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Intelligent Machines

Say Hello to Microsoft’s Answer to Siri

Microsoft’s new personal assistant includes features found in Apple and Google’s own virtual helpers.

Digital assistants make it easier to manage our personal lives and keep track of useful information.

A virtual assistant that understands voice commands and learns about its owner is at the heart of a new version of Microsoft’s mobile operating system, announced today at the company’s annual conference for software developers in San Francisco.

Cortana
Personal service: Cortana understands voice commands and, like Siri, has a cheeky personality.

Like Siri for iOS devices and Google Now for Android phones, Cortana can answer spoken questions like “How old is Barack Obama”; and it can act on commands such as “Wake me up at 7 a.m. tomorrow.” However, in a demonstration of the app given at Microsoft’s Build conference, Cortana appeared to be more closely integrated with other functions and apps on a device than its competitors. Unlike Siri and Google Now, it is possible for developers to write apps that can be controlled using Cortana.

Cortana appears to combine design features of Apple and Google’s own virtual assistants. Cortana is similar to Siri in that you are encouraged to address the app as if it really had a personality of its own (see “Social Intelligence”). Joe Belfiore, vice president of Microsoft’s operating system group, consistently referred to Cortana as “she” and “her,” and he showed the app making wisecracks when asked personal questions like “Hey, Cortana, what do you think of your name?” Cortana replied: “It’s certainly more attractive than Microsoft Windows personal digital assistant Service Pack 1 2014.”

Cortana resembles Google’s assistant-like service Google Now in that it actively tries to learn the subjects, places, and people that a person most cares about. Cortana works out your home and work addresses, for example, so as to understand commands such as “Remind me to feed the cat when I get home,” or offer relevant traffic information. Also like Google Now, Cortana sometimes offers useful information preëmptively, without being asked. Like Google’s app, Cortana pulls information from your e-mail account to learn of important events like upcoming flights so that it can warn of delays, or remind you to leave for the airport. People can view and edit the information Cortana knows about them in a “Notebook” setting.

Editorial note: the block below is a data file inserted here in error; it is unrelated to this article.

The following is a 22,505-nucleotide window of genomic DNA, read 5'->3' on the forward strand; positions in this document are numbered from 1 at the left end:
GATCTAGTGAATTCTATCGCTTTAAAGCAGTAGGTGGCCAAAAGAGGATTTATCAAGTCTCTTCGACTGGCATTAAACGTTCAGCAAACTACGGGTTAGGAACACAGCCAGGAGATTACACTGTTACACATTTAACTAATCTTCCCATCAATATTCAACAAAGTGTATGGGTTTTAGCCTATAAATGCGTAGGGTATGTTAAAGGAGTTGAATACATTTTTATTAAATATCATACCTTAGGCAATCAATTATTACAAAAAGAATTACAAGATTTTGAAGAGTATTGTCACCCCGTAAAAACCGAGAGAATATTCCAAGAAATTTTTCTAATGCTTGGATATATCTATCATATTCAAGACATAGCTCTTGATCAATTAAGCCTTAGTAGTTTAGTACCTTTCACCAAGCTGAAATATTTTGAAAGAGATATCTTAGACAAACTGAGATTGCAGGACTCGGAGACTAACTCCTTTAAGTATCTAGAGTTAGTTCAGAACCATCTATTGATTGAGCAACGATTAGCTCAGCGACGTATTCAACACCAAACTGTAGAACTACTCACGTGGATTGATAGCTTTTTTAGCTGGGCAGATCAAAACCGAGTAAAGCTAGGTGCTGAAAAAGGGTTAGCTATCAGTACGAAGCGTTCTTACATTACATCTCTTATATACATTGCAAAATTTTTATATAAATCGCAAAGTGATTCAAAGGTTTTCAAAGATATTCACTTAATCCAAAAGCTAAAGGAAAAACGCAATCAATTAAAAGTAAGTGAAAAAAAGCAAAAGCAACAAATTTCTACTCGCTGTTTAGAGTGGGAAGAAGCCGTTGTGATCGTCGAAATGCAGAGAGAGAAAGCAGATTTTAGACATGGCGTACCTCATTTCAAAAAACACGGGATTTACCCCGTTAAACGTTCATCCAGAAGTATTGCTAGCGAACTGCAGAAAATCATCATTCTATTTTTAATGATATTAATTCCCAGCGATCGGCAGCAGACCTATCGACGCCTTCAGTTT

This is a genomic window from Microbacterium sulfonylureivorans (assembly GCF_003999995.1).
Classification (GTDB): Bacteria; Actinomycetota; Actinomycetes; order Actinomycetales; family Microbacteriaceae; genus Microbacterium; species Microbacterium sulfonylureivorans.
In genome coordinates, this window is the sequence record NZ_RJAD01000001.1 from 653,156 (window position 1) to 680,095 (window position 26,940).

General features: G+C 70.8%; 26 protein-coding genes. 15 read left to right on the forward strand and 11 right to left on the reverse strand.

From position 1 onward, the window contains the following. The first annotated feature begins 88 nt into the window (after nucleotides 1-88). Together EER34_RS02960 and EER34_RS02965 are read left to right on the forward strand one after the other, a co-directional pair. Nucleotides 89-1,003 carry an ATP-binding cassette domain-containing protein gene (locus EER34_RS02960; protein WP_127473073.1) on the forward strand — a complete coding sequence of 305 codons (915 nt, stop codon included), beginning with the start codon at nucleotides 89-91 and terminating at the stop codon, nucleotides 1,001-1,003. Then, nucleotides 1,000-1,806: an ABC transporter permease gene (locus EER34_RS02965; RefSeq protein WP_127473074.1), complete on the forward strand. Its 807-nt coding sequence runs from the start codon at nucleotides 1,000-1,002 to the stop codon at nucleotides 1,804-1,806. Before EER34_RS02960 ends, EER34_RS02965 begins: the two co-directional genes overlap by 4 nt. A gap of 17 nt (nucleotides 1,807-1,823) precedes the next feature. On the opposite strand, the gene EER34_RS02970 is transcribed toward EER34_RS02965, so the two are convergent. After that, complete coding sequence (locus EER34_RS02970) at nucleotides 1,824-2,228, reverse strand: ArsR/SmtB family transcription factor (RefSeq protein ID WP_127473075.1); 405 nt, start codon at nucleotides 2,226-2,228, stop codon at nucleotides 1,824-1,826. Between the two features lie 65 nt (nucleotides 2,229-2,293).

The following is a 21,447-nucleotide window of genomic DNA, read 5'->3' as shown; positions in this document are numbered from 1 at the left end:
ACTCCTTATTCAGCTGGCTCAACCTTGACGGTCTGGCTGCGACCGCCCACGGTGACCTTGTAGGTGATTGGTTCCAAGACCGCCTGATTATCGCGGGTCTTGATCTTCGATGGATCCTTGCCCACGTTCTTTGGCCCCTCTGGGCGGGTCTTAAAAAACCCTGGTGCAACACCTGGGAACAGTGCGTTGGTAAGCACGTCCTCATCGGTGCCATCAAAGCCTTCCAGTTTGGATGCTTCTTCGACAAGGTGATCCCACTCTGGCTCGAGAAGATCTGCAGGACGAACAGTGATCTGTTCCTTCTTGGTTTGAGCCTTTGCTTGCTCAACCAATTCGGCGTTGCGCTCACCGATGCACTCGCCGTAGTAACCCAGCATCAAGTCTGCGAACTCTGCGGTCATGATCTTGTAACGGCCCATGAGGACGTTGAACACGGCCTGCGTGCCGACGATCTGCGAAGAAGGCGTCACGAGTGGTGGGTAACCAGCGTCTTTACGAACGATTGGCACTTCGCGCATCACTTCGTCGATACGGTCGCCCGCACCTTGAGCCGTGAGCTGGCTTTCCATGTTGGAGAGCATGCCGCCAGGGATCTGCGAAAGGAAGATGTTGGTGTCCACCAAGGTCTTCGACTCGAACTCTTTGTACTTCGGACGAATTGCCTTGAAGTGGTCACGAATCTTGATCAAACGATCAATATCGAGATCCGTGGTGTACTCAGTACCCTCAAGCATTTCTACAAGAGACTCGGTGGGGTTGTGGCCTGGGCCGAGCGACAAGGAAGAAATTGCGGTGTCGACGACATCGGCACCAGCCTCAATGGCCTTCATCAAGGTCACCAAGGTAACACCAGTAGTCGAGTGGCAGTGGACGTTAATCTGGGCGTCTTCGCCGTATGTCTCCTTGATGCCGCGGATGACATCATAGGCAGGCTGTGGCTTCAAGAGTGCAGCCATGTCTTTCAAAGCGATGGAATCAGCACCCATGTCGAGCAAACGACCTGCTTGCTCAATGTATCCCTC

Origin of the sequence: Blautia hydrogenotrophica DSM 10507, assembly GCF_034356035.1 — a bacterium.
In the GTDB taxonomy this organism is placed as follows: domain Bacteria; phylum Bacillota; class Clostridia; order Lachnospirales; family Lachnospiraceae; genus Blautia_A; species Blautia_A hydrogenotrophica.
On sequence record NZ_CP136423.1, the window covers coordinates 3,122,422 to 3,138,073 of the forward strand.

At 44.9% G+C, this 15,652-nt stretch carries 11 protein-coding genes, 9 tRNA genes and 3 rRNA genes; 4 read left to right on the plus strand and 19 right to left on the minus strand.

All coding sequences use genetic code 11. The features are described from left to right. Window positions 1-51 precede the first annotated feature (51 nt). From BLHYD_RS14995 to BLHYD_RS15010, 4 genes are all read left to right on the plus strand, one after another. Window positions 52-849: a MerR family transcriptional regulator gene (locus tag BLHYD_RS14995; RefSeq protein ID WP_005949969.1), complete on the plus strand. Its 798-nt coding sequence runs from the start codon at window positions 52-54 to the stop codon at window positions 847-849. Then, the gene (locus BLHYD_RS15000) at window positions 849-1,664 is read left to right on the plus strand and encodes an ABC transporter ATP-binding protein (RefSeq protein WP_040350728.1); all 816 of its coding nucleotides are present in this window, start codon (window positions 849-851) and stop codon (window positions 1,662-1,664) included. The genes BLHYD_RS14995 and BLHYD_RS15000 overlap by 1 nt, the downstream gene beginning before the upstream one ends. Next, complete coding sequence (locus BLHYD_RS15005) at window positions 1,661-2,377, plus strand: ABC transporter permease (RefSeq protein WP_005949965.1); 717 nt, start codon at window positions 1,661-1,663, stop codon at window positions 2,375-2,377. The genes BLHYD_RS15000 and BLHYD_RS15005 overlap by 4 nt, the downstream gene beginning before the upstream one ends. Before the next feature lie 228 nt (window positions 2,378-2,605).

In his demonstration today, Belfiore described Cortana as “the first truly personal digital assistant” and highlighted some features he claimed put it ahead of the competition.

Cortana is, for example, able to take commands from the apps installed on a phone, if the developers of those apps have chosen to allow that. Belfiore said “Skype, get David Treadwell,” to start a Skype call, for example; and he said “Facebook, what’s up with Terry Myerson” to summon a colleague’s most recent updates. Belfiore also engaged in simple conversations with Cortana. After asking for “The best Mexican restaurants in Palo Alto,” he could narrow down the candidates Cortana listed by asking “Which ones take reservations?” and then “Call the second one,” after making a decision.

Belfiore demonstrated a function called “people reminders”—something he said was inspired by interviews with human personal assistants and unique to Cortana. After telling the app “Next time I talk with my sister, remind me to ask her about her new puppy,” a reminder to do so appeared under her name when she called. The same notification would appear in the context of other communications, such as an instant messaging chat, said Belfiore. Cortana can also answer typed commands.

Microsoft currently describes Cortana as “beta,” saying that it will use data from beta testers to make improvements, particularly to its speech recognition. The app is built into Windows Phone 8.1, which will roll out to some existing devices “in a few months,” said Belfiore. Cortana will initially be available only in the U.S., but should later appear in other countries, with the U.K and China first in line, he said.

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